I interviewed Steve Mann in the lead up to Augmented World Expo 2015 where he will be delivering a speech on the history of Augmented Reality as well as holding workshops on META viewing tools. Mann spoke of the difference between what he called the “Big AR” of the early 1960s – that of the type popularized by Ivan Sutherland and the famous “Sword of Damocles” head mounted display of the Stanford research labs during the cold war. These were large, tethered rigs tied by cables to mainframe computers hooked up to cumbersome looking binocular visors the size of bike handles.

Mann’s own “Little AR” by contrast, developed in the late 1970s when he was but twelve years old and built from more or less found materials, was aimed squarely at empowering the individual, who thus untethered could walk around, and have his or her data made available to him or her either in motion or in situ.

As the number of AR headsets today proliferates almost exponentially and the market becomes saturated, veterans like Steve Mann are in a position to lay down some of the guiding principles as to what makes an AR ecosystem of content provision by the user successful. One of the defining characteristics is openness of configurability by the user of their resources. If a system is closed, it undermines the whole basis of a meaningful AR, hence the failure of Google glass, according to Mann as he outlines during my interview (see link below).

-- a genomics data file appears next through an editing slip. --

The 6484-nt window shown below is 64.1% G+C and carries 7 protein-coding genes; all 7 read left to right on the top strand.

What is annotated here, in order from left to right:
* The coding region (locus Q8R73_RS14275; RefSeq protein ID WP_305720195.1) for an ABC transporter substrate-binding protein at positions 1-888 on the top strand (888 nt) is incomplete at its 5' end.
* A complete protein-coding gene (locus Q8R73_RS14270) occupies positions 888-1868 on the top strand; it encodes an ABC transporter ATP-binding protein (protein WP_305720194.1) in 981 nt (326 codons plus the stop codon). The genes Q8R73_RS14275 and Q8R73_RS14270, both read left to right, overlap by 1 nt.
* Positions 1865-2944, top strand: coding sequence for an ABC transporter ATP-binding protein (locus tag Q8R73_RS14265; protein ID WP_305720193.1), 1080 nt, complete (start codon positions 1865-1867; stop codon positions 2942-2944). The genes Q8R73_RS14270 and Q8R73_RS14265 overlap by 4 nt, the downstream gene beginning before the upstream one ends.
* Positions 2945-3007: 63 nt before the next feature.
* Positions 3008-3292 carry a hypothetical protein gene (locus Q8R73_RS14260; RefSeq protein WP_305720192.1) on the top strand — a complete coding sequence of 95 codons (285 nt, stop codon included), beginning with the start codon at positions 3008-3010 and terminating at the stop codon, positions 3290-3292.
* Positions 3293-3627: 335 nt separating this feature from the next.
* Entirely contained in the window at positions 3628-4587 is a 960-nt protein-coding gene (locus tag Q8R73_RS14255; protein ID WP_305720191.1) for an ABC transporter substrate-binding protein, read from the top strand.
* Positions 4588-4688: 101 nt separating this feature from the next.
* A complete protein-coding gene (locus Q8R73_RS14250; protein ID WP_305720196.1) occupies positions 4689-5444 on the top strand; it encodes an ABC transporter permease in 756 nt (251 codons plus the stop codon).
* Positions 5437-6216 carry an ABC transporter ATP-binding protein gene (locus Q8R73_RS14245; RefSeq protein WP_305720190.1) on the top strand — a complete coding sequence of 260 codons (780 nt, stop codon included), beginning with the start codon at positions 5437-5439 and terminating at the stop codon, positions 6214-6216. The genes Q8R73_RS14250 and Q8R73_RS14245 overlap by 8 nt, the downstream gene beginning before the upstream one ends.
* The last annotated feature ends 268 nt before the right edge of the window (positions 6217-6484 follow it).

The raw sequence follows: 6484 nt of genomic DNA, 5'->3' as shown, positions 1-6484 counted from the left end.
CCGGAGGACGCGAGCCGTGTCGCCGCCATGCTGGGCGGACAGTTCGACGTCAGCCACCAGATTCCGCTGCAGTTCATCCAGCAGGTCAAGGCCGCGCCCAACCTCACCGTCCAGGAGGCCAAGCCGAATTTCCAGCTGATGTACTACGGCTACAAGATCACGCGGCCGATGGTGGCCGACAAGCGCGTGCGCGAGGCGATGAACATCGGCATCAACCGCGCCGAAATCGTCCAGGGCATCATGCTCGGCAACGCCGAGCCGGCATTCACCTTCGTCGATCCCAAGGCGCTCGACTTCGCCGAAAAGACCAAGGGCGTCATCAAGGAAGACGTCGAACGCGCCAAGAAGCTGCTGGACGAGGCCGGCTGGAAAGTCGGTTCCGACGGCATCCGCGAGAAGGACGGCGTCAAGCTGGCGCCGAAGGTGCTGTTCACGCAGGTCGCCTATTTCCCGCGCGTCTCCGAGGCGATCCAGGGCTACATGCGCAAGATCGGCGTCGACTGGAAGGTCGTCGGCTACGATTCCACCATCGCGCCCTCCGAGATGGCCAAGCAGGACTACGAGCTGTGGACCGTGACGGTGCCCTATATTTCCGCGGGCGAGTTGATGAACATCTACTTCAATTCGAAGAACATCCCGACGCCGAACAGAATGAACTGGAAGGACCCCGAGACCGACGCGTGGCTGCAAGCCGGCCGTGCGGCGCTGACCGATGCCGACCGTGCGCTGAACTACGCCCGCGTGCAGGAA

Google glass exudes privacy. Privacy of sight. Privacy of seeing. And through its utterly closed ecosystem of use and apps, stands in stark contrast the notion of a democratic and participatory role for what should be as free and open to use as the low cost pay-as-you-go cellphone. We have a long way to go before any system of AR is truly of ‘power to the people’, but the lowering of costs is a matter of time. A language of AR and a syntax of use, both incumbent upon the correct management of tools and their education is key here. This is where policy comes in. The relationship of the UK government to the Raspberry Pi foundation comes to mind. Massive subsidy in order to promote broad literacy and creative expression in the population. We need an Arduino style AR revolution. A pi-AR if you will. If Lenin urged Dziga Vertov to make an ‘art of twelve kopeks’, we today need an AR of fifteen dollars.